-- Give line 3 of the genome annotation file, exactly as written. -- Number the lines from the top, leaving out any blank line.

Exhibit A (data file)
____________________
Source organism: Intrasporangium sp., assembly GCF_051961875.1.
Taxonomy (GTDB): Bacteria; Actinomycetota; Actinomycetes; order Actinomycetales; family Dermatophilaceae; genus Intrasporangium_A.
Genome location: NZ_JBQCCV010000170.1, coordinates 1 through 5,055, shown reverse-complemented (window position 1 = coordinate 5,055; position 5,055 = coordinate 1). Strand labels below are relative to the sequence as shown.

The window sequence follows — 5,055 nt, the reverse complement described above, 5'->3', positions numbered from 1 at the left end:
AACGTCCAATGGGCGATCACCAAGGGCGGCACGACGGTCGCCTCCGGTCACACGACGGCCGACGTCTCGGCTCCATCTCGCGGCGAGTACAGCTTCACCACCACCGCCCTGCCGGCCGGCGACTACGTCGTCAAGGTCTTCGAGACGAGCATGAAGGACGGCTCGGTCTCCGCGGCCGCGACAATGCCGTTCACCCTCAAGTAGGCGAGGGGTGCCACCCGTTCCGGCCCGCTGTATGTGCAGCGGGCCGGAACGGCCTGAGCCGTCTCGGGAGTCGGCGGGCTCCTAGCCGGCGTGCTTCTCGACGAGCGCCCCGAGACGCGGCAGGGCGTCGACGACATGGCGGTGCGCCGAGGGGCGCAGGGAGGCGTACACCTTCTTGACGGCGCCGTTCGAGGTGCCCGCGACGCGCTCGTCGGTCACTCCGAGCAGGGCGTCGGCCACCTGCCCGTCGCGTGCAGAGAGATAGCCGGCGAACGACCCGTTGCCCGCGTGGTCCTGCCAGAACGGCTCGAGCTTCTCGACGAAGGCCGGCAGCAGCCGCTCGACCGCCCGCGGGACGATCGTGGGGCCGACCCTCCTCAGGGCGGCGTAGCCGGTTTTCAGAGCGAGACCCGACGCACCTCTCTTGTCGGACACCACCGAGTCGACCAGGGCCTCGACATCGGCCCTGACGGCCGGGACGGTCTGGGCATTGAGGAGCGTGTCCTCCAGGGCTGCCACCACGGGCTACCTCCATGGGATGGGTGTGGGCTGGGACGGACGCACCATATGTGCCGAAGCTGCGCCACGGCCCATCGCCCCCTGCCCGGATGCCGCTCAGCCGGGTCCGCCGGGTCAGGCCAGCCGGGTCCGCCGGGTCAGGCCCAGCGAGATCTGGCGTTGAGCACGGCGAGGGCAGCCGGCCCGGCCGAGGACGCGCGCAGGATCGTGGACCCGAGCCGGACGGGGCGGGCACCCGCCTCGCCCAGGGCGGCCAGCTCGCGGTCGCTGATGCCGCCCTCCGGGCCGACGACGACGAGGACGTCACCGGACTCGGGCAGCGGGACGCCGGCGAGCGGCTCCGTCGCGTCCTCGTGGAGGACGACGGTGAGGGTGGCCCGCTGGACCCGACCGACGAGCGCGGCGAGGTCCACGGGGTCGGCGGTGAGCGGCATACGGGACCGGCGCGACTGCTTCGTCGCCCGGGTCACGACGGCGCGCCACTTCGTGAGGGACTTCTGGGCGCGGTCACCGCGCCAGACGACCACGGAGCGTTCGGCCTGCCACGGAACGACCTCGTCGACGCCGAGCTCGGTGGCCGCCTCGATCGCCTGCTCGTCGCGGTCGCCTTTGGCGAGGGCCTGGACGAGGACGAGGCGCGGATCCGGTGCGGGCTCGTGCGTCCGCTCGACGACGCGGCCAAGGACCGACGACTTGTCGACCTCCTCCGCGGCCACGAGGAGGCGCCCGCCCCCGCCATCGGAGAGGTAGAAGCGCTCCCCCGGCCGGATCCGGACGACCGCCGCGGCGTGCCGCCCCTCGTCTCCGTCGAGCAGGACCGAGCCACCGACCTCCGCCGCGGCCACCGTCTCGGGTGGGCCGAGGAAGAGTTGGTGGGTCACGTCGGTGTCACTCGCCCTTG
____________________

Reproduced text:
Genome location: NZ_JBQCCV010000170.1, coordinates 1 through 5,055, shown reverse-complemented (window position 1 = coordinate 5,055; position 5,055 = coordinate 1). Strand labels below are relative to the sequence as shown.